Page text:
After picking up a nomination for Best Documentary Film at Regina International Film Festival (RIFF) earlier this year, Indus Blues, a documentary film by Jawad Sharif that traces the stories of forgotten folk music of Pakistan, the loss of multiculturism, traditions that exist but could be on the verge of extinction and much more, has finally launched its official trailer.
As the trailer tells us, Indus Blues looks at the story of “9 instruments, 11 musicians struggling for survival in a nation losing its soul.”
Among the musicians and craftsmen who are featured include Saif Samejo, Krishan Laal Bheel, Mai Dhai, Faqeer Juman Shah, Shafqat Karim, Arieb Azhar, Zohaib Hassan, Muhammad Jan, Ejaz Sarhadi, Ustad Mumtaz Ali Sabzal and many others who “talk about their struggle to keep a fading art form alive while reminding the world what they are about to lose.”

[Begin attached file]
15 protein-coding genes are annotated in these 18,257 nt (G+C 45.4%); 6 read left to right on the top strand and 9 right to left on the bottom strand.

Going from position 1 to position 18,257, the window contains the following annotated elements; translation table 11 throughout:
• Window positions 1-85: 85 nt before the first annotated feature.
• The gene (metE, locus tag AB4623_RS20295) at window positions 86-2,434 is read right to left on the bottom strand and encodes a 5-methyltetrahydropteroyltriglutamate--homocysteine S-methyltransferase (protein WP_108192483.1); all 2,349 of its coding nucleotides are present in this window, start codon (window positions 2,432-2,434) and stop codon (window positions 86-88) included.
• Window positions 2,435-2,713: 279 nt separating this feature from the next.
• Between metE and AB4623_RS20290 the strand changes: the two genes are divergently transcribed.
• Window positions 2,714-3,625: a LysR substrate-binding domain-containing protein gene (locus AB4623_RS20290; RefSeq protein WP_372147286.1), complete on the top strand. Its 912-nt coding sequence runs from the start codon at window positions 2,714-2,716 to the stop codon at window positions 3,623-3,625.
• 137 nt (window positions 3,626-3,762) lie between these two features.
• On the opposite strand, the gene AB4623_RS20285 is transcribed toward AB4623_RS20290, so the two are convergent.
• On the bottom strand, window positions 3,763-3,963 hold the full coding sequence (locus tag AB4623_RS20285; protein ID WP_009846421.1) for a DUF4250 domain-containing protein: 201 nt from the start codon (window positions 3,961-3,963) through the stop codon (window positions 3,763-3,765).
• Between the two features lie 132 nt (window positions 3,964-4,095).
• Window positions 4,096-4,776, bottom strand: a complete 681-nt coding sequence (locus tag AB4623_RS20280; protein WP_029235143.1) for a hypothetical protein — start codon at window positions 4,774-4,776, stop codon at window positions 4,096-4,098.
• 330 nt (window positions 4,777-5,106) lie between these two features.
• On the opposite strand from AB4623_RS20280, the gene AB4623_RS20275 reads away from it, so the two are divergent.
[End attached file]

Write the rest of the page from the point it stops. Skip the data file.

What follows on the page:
Indus Blues is an exploration of various cultural traditions, on the verge of losing their identity, and is set against Pakistan’s deeply polarized reality, political upheaval and religious intolerance. To make the film, Jawad Sharif travelled across Pakistan, including Lahore, Balochistan, Hunza, Thar, Khyber Pakhtunkhwa and other spaces where these traditions have existed.
As for the trailer, it is both beautifully shot and hits you in the gut if you listen closely to the treatment of folk, dance and culture that has led to such a situation.
Scheduled to release in Pakistan after its international festival run, the documentary looks very promising, engaging and ultimately heartbreaking. And, as the director noted in an earlier post on Facebook, “we’ll start arranging local screenings in cities around Pakistan.”